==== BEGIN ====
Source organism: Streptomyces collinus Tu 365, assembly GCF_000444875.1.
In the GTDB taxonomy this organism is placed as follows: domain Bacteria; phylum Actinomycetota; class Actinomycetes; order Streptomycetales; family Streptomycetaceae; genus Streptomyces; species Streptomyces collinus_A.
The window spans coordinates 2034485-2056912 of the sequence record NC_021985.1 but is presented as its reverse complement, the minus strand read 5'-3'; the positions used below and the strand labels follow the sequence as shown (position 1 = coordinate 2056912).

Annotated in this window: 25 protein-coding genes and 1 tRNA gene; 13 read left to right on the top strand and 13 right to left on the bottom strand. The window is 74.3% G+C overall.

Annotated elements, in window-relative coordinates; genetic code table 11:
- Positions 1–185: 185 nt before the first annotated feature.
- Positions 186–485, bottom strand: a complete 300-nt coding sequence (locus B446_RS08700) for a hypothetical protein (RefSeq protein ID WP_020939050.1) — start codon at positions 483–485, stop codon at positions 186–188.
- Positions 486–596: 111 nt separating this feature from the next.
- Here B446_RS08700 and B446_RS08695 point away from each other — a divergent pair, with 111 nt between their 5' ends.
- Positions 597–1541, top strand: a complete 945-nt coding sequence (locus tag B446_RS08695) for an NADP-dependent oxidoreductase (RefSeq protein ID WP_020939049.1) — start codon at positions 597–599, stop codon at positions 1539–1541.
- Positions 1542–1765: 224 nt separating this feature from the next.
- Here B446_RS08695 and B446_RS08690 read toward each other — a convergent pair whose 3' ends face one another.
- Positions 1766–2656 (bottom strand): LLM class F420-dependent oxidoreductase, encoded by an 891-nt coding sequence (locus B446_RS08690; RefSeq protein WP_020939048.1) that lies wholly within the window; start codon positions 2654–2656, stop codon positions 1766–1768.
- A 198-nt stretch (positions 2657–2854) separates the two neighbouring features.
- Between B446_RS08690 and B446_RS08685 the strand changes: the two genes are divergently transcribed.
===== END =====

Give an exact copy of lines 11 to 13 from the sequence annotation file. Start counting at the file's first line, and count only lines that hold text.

- Positions 1542–1765: 224 nt separating this feature from the next.
- Here B446_RS08695 and B446_RS08690 read toward each other — a convergent pair whose 3' ends face one another.
- Positions 1766–2656 (bottom strand): LLM class F420-dependent oxidoreductase, encoded by an 891-nt coding sequence (locus B446_RS08690; RefSeq protein WP_020939048.1) that lies wholly within the window; start codon positions 2654–2656, stop codon positions 1766–1768.